Fruit characteristics and ripening pattern of ten Musa genotypes in a sub-humid environment in Nigeria uri icon

abstract

  • Introduction. Conventional evaluation of Musa through multilocation trials has often been carried out to ascertain the yield stability and ecological range of new varieties but, for prospective growers, it is equally important to know the fruit characteristics and ripening pattern of the genotypes. Indeed, fruit characteristics determine consumers' attitudes towards the new varieties, and the associated market value of these varieties. Materials and methods. The metric traits and ripening pattern of fruits from nine Musa hybrids and one local variety of plantain were evaluated during two cropping seasons in a sub-humid environment in Nigeria. Results. All the traits measured varied with the genotype, but cropping cycle influenced only fruit weight and days to complete senescence of fruits. The interaction between genotype and cropping cycle was significant on fruit weight, fruit length and days to attain four different ripening stages. Most genotypes had better values in the ratoon harvest than in the plant crop. Fruit length and shape of PITA 21 were comparable with those of the local check, but the index of edible proportion was highest in PITA 22. PITA 21 and PITA 26 had the longest green life and total shelf life. Conclusion. The genotypes evaluated in our study revealed different utilization potentials. Also, the better postharvest life of some of the hybrids and comparable metric traits with the local check suggested the high adoption potential of the hybrids.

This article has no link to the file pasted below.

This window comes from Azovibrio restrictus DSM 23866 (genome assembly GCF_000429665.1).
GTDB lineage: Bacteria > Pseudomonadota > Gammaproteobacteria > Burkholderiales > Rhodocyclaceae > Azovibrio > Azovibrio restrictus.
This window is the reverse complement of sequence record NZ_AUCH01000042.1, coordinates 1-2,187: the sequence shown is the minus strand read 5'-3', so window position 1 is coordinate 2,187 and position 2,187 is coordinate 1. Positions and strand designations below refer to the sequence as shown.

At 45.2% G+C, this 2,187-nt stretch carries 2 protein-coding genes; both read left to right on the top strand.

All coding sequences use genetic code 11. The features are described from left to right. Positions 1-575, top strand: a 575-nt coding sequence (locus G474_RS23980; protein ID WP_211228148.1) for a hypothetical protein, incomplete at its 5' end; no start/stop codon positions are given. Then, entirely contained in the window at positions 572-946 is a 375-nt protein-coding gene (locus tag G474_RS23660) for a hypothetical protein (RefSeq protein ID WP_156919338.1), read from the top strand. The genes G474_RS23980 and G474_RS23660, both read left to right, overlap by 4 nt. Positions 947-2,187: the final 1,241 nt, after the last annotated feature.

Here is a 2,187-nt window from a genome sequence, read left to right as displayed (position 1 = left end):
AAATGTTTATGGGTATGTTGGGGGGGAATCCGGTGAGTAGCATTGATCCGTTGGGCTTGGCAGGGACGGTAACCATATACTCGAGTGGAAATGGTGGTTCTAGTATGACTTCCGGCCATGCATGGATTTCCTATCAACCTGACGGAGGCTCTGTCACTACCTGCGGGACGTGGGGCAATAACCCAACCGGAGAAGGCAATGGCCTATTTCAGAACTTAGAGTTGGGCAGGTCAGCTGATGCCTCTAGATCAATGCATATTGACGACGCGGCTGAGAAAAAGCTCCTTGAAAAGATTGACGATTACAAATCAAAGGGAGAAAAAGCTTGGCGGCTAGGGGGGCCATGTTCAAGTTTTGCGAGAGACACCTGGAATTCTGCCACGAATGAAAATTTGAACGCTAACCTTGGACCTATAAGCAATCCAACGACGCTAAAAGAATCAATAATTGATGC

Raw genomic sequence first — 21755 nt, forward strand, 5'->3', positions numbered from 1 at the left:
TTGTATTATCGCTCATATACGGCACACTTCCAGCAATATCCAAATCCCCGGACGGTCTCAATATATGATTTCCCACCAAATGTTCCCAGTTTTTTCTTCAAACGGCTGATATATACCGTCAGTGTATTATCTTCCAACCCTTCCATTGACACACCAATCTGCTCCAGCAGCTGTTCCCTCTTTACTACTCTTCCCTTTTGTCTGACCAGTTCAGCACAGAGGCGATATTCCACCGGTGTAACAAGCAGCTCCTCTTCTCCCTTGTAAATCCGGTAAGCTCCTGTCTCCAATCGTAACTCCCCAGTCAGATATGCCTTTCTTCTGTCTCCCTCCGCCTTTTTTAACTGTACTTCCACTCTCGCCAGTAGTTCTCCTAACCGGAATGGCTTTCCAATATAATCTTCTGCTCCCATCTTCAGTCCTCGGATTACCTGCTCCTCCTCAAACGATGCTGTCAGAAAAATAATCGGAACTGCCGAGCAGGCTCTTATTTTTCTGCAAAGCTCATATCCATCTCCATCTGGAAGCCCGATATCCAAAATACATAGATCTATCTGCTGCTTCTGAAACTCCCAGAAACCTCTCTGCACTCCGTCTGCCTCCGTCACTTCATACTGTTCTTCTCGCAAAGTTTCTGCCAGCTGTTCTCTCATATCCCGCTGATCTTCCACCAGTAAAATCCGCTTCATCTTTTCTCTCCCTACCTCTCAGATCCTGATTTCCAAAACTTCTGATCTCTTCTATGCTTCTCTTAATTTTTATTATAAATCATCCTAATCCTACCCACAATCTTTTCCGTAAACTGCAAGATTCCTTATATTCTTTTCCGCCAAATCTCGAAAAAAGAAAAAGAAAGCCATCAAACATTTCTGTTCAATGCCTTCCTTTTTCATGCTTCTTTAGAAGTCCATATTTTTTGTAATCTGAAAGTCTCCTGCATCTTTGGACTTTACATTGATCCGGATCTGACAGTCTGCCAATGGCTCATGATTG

publication date

  • 2008
  • 2008
  • 2008